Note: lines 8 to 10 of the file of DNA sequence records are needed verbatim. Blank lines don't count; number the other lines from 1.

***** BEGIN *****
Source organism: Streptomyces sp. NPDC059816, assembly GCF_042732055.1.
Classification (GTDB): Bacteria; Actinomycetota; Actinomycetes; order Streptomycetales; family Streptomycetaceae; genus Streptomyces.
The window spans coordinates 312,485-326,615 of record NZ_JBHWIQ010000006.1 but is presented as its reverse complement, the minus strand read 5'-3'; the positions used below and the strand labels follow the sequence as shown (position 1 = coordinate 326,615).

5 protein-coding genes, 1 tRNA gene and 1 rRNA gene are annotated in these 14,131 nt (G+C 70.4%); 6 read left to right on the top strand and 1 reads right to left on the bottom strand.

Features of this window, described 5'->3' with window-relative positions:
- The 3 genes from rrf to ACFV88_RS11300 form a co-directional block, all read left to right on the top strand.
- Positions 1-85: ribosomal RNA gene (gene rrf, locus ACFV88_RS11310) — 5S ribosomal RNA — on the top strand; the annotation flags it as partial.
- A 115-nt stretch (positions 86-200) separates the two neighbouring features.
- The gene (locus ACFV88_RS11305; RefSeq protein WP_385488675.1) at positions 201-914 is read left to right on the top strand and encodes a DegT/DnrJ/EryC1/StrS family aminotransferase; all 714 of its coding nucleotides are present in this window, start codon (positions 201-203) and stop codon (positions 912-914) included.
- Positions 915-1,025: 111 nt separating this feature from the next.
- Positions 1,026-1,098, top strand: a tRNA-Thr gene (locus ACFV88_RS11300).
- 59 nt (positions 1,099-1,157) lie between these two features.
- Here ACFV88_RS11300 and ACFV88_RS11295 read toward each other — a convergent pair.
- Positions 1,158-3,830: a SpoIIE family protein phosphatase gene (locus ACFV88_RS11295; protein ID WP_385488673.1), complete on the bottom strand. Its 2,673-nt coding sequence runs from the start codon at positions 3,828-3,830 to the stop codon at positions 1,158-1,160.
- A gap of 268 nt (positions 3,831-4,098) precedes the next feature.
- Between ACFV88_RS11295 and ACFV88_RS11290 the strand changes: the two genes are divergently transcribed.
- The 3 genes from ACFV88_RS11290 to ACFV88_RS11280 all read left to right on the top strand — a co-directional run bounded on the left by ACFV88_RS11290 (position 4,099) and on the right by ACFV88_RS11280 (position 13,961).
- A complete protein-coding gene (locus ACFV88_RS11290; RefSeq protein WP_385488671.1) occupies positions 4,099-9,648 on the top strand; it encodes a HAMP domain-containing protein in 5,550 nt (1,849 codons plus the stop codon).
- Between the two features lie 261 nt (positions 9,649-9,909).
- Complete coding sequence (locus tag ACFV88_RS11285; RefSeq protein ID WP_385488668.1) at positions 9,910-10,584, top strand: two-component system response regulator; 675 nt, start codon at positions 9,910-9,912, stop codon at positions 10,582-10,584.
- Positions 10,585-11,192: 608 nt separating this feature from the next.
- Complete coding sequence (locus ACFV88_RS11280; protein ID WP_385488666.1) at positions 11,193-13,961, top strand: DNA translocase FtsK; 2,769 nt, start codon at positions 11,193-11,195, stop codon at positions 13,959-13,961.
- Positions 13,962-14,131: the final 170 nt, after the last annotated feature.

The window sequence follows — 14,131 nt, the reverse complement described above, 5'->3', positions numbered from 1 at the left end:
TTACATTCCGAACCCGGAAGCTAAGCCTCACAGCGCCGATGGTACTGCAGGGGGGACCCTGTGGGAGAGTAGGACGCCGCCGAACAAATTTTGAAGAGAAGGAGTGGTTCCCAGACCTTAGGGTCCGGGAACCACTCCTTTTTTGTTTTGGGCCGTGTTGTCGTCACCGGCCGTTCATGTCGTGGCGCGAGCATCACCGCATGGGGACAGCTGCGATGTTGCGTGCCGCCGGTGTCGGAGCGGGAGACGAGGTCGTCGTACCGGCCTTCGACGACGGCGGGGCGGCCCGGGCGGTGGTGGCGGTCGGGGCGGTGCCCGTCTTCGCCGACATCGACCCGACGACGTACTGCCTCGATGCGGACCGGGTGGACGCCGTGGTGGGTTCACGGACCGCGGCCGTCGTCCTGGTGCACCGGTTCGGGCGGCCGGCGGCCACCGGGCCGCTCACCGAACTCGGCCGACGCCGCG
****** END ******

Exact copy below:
- A 115-nt stretch (positions 86-200) separates the two neighbouring features.
- The gene (locus ACFV88_RS11305; RefSeq protein WP_385488675.1) at positions 201-914 is read left to right on the top strand and encodes a DegT/DnrJ/EryC1/StrS family aminotransferase; all 714 of its coding nucleotides are present in this window, start codon (positions 201-203) and stop codon (positions 912-914) included.
- Positions 915-1,025: 111 nt separating this feature from the next.